Today’s Reading: Matthew 23
Key Verse: “In the same way, on the outside you appear to people as righteous but on the inside you are full of hypocrisy and wickedness.” Matthew 23:28
We grow all tired of people saying one thing and living something that’s completely opposite. According to the dictionary, a hypocrite is “a person who pretends to have beliefs or practices which he or she does not actually possess.” As used in the Bible, the term comes from ancient Greek theatre, where one actor would often play two parts. When saying something humorous, he would hold up a mask with a smiley face; when playing a tragic part, he would hold up a mask with a sad face. A good actor could imitate the speech, mannerisms, and conduct of the character he was portraying. The word literally means, “One who hides behind a mask.”
One hot day when they had guests for dinner, a mother asked her four-year-old boy named Johnny to say the blessing for the meal. Johnny didn’t really want to and complained, “Mom, I don’t know what to say!” The mother sweetly replied, in front of her guests, “Oh, just say what you hear me say.” Obediently, Johnny bowed his head and mumbled, “Oh Lord, why did I invite these people over on such a hot day?”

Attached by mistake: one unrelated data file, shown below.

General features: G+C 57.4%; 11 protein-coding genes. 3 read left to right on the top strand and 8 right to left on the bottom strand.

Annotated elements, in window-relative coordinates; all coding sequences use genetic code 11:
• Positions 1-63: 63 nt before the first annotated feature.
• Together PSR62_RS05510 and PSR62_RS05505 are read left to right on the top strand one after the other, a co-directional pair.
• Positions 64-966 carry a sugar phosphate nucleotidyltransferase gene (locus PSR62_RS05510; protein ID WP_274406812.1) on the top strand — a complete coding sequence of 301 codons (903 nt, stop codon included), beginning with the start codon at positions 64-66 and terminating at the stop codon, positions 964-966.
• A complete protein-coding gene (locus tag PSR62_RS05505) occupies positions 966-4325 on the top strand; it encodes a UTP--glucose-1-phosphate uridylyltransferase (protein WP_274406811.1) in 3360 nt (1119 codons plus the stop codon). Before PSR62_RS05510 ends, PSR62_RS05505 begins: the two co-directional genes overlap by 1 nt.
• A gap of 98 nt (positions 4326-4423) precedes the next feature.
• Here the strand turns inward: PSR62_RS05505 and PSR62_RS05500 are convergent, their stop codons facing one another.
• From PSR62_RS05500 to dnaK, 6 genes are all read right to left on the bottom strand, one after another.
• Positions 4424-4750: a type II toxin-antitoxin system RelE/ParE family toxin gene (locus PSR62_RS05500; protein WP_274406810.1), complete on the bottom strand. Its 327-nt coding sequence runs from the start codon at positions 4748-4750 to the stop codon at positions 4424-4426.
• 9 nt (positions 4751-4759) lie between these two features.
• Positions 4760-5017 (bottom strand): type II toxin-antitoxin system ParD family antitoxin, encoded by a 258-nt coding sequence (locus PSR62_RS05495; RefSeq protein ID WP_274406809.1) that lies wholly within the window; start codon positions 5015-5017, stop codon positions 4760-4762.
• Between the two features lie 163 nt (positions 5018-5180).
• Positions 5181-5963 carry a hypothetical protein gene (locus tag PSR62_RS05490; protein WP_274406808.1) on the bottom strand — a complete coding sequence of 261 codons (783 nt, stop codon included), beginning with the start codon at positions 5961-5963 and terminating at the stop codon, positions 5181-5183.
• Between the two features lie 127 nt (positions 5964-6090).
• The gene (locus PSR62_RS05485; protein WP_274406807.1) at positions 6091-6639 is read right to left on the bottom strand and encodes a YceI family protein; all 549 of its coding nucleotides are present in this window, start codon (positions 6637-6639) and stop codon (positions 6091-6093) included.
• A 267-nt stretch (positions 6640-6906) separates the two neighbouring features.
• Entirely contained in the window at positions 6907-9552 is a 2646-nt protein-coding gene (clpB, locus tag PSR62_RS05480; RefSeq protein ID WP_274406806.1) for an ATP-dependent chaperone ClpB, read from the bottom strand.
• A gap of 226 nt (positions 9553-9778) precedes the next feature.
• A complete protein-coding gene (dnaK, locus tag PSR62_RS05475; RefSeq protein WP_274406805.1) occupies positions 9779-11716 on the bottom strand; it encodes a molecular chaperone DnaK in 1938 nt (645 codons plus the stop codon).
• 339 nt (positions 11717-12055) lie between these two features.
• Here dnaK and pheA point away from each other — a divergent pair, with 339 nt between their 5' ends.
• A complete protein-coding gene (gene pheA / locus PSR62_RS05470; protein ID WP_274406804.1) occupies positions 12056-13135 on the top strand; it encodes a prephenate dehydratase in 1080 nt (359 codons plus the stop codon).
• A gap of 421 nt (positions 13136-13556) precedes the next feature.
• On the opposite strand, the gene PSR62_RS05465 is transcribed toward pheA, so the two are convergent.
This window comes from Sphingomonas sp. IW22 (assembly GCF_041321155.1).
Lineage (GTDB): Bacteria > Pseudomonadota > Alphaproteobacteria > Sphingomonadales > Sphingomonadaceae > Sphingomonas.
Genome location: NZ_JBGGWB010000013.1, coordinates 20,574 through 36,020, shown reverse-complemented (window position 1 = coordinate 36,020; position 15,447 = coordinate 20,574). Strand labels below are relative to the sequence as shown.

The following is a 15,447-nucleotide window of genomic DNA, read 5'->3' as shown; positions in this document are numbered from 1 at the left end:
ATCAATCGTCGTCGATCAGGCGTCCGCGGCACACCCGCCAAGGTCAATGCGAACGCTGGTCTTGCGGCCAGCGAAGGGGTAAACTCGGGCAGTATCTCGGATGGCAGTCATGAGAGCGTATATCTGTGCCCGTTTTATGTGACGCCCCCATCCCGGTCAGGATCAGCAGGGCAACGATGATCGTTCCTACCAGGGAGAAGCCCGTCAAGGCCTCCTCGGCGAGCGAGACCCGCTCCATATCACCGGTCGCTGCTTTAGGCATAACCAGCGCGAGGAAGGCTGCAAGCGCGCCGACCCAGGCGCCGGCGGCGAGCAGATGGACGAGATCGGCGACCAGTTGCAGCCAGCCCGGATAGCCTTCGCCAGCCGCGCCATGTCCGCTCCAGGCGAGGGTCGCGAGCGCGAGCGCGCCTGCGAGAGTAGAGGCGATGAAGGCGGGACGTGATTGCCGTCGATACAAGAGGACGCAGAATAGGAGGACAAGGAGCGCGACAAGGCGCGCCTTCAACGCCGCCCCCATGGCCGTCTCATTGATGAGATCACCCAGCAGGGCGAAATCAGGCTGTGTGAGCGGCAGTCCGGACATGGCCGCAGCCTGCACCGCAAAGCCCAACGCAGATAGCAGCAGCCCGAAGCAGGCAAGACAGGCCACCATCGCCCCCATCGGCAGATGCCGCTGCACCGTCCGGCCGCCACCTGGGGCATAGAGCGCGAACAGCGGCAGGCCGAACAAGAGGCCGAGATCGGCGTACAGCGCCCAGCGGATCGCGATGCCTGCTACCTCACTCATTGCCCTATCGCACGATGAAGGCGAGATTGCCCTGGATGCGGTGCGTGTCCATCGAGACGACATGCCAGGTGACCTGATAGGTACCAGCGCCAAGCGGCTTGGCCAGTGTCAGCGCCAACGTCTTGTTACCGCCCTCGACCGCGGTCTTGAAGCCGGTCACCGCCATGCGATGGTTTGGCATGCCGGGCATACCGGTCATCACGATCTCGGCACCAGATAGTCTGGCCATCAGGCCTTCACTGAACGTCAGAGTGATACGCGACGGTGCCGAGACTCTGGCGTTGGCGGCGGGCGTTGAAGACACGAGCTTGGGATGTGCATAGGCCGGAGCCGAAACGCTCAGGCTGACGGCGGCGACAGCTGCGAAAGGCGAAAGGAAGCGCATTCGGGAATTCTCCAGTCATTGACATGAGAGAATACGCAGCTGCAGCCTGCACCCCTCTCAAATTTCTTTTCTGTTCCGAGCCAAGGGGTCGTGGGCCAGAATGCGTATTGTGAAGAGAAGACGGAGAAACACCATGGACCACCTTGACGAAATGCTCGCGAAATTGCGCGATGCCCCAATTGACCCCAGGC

There’s a difference between being a sinner and being a hypocrite. There’s an unspoken assumption that a Christian is someone who doesn’t sin. Nothing could be further from the truth. In reality, it’s just the opposite.
1 John 1:8 puts it very clearly: “If we claim to be without sin, we deceive ourselves and the truth is not in us.” A hypocrite, or one who wears a mask, claims to be free from faults. A Christian, on the other hand, freely admits the fact that he or she is a sinner. The next verse, 1 John 1:9 describes the difference between a hypocrite and an honest sinner: “If we confess our sins, he is faithful and just and will forgive us our sins and purify us from all unrighteousness.” A forgiven sinner consistently seeks to cleansing from sin.
It’s not about being good. It’s about being forgiven. I find it comforting to know that we all mess up. One of the greatest Christians who ever lived was the Apostle Paul. Yet He knew who he was. He writes about it in 1 Timothy 1:15: “Here is a trustworthy saying that deserves full acceptance: Christ Jesus came into the world to save sinners — of whom I am the worst.”
You don’t have to fake righteousness before God, we can come to Him as we are.